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AMT

JULY 2015

FRoM THe

Industry

Innes Willox – Chief Executive Australian Industry Group

Firstly, with regard to the rollout of the National Broadband Network

(NBN), the political debate on how it will be delivered is now well

and truly behind us. The NBN will be a key enabler for increasing

productivity, innovation and the use of more advanced technology.

The benefits that flow will be immense.

But as we found in 2013, and still hear from business members today,

the NBN rollout is not reaching regional areas and industrial estates

as quickly as hoped for. For these businesses as well as residential

customers, slow delivery of the NBN is creating a disadvantage,

leading to a growing digital divide between those who have the NBN

(or at least some form of broadband) and those who do not.

This is something we hope to work with the Government in addressing,

including through a holistic and co-ordinated approach to broader

policy issues that are arising from a digitally enabled economy. For

example, by addressing business readiness and future workforce and

skills shortages.

Secondly, you can’t talk to a business without the question of red tape

being raised. The Government is making some progress in battling

red and green tape, such as through its Red Tape Repeal Days. For

businesses, an area that could be improved upon is streamlining the

provision of data to Government – something the Government is

trying to address as part of its deregulation agenda. In fact, Ai Group

has been contacted by a number of different Government agencies

with similar questions about ways in which they can promote this level

of deregulation.

Broader policy issues of interest to our members include what the

future digital workforce should look like. In an environment where

technology is rapidly changing the way businesses operate (as well as

society as a whole), there are questions about businesses’ readiness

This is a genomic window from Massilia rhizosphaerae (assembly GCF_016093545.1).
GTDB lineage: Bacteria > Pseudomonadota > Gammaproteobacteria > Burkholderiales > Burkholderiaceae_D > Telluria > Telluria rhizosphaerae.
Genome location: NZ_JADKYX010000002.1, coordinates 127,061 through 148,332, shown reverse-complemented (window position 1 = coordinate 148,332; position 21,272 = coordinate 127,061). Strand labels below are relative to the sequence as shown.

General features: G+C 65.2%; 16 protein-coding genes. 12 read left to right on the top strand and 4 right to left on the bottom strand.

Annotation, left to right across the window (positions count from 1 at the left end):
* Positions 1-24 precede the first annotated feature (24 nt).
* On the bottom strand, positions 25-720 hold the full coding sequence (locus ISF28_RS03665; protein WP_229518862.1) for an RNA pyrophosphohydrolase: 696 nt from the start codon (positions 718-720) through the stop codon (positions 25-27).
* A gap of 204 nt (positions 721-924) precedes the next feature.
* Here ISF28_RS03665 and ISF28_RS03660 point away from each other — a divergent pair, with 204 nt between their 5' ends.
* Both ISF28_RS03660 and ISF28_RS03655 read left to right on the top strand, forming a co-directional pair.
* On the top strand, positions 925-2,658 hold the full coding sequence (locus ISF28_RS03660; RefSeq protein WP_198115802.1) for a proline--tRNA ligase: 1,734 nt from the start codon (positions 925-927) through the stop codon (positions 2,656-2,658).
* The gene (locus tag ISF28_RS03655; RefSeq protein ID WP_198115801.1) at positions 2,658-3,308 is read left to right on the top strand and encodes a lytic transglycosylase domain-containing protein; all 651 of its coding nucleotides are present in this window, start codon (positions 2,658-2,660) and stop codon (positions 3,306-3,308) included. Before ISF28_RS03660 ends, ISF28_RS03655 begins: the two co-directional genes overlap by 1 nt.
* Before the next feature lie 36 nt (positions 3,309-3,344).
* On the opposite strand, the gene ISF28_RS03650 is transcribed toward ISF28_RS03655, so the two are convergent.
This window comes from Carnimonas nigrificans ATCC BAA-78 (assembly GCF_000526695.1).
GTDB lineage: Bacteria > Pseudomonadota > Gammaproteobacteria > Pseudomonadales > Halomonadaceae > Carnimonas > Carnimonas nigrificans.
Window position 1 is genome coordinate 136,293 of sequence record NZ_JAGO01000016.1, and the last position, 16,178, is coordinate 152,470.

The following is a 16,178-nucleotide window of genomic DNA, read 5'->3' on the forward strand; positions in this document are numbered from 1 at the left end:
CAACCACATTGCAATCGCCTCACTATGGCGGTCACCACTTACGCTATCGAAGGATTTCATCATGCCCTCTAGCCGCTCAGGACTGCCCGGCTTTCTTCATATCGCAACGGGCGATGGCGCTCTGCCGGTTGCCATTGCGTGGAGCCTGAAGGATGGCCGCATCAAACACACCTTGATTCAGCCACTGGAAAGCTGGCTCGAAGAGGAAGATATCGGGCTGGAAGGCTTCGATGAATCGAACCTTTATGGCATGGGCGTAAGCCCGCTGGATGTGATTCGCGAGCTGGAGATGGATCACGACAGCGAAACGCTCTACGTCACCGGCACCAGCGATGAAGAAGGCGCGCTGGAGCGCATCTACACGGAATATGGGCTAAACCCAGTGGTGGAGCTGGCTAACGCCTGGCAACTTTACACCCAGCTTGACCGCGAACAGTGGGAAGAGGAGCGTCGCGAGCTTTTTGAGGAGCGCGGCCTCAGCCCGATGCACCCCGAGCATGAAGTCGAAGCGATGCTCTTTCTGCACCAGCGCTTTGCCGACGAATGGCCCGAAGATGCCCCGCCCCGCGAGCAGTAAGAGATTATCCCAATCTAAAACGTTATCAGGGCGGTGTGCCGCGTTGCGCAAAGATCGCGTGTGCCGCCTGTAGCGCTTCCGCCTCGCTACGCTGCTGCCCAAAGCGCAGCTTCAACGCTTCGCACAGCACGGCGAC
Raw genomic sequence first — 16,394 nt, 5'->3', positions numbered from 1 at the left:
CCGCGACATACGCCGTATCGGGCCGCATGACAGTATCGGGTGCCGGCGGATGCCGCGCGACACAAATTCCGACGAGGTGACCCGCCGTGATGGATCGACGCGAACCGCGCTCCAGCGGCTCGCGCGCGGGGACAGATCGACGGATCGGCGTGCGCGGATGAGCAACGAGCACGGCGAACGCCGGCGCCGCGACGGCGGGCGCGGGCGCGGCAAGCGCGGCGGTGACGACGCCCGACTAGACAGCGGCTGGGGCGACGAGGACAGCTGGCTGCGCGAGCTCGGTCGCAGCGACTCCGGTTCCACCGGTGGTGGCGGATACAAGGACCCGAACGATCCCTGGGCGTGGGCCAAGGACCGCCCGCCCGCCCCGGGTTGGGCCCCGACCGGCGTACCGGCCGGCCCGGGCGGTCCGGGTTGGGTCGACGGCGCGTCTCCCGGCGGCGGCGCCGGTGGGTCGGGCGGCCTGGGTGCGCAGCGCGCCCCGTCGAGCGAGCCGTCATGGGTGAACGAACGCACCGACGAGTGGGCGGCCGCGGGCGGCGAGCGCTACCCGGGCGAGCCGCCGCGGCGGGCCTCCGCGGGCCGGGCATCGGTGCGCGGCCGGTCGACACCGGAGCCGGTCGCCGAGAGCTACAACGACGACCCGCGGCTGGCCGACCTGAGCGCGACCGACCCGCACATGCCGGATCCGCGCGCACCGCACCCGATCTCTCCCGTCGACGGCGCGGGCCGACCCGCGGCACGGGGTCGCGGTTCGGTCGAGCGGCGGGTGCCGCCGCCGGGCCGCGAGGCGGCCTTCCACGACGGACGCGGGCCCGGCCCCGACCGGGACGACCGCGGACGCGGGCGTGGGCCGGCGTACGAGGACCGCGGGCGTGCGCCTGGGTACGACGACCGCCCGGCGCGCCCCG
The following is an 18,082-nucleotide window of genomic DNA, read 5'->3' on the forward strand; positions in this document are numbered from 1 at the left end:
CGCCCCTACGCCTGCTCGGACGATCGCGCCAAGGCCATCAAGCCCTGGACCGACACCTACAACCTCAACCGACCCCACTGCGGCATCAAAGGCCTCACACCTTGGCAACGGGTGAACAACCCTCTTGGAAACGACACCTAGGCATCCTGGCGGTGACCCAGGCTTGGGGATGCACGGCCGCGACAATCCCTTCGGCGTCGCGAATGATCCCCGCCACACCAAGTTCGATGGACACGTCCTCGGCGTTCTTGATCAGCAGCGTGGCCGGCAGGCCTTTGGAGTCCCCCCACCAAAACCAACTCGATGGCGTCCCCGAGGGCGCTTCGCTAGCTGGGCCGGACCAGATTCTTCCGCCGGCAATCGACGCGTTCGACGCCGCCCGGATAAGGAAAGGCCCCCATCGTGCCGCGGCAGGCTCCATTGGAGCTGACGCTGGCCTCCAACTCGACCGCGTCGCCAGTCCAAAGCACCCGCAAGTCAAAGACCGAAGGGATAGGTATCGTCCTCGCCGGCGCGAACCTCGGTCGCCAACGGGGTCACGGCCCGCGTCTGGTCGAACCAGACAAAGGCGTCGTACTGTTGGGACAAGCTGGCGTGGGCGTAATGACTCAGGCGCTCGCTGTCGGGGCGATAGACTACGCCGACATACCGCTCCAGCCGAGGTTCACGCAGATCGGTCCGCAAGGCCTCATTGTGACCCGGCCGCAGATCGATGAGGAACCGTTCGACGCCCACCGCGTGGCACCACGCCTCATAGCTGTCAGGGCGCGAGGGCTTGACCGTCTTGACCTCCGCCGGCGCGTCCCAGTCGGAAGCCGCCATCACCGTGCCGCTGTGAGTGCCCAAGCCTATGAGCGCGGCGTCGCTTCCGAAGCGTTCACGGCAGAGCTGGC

to embrace that change, but also about the future workforce. And

that relates to issues such as identifying the necessary skills required

in the immediate term (ICT skills) and long term (STEM skills).

From a Government perspective, this affects a number of different

portfolios, including Communications, Industry and Science, Small

Business, Education and Training, Employment, Immigration (457

visas), and Prime Minister and Cabinet (cyber security issues). So it is

a very broad agenda.

Finally, there is the issue of how Australia can lift its digital

competitiveness so that our businesses remain competitive and

sustainable in a more globalised economy.

This year’s World Economic Forum Global Digital Competitiveness

Report – which Ai Group contributed to as a Partner Institute – found

that Australian businesses’ ability to use ICT to boost competitiveness

improved from 18th place to 16th place in the world. But while this

improvement is welcome, it also reminds us of our fall from 9th place

in 2004.

Areas that were identified as in need of improvement included laws

relating to ICT, fixed broadband internet affordability, skills (quality of

the education system, maths and science education), capacity to

innovate, and extent of staff training.

With a digitised economy that is becoming more globalised, these

different areas of shortcoming highlight a need for improvement in

order for Australian businesses to remain competitive and sustainable.

This is just a snapshot of the issues of importance to our members

that will be a core part of a Digital Policy Priorities Statement that we

Building our digital future

There are a number of issues in the digital space that Ai Group members consistently raise with me.

are currently preparing. This will form the basis of our engagement

with government in the months and years ahead.

Relevant to these priorities, the borderless nature of the Digital

Economy means that no one country or industry can develop policies

in isolation. To this end, Ai Group has used its membership of the B20

Coalition to develop a multilateral approach to ensure that the focus

remains on the possibilities rather than the feared problems. Just this

month we have released a discussion paper, Digital Economy - The

Driver for Growth, which was developed by the B20 Coalition.

We also launched a Leadership Policy report at Parliament House in

June. From a digital perspective, leaders need to take charge and

be prepared to increase their efforts to integrate digital technologies

into their day-to-day operating environment. They also need to

consider innovative ways to make better use of and invest in digital

technologies to maximise their benefits.

This will form part of a major conference we will be presenting in

September. ‘The Leadership Revolution’ will feature a program of

acclaimed international speakers, many of whom are global leaders

in business strategy, innovation and also manufacturing technologies

(www.leadershiprevolution.com.au)

.

I hope to see many of you there.

“Leaders need to take charge

and be prepared to increase

their efforts to integrate digital

technologies into their day-to-day

operating environment. They also

need to consider innovative ways

to make better use of and invest

in digital technologies to maximise

their benefits.”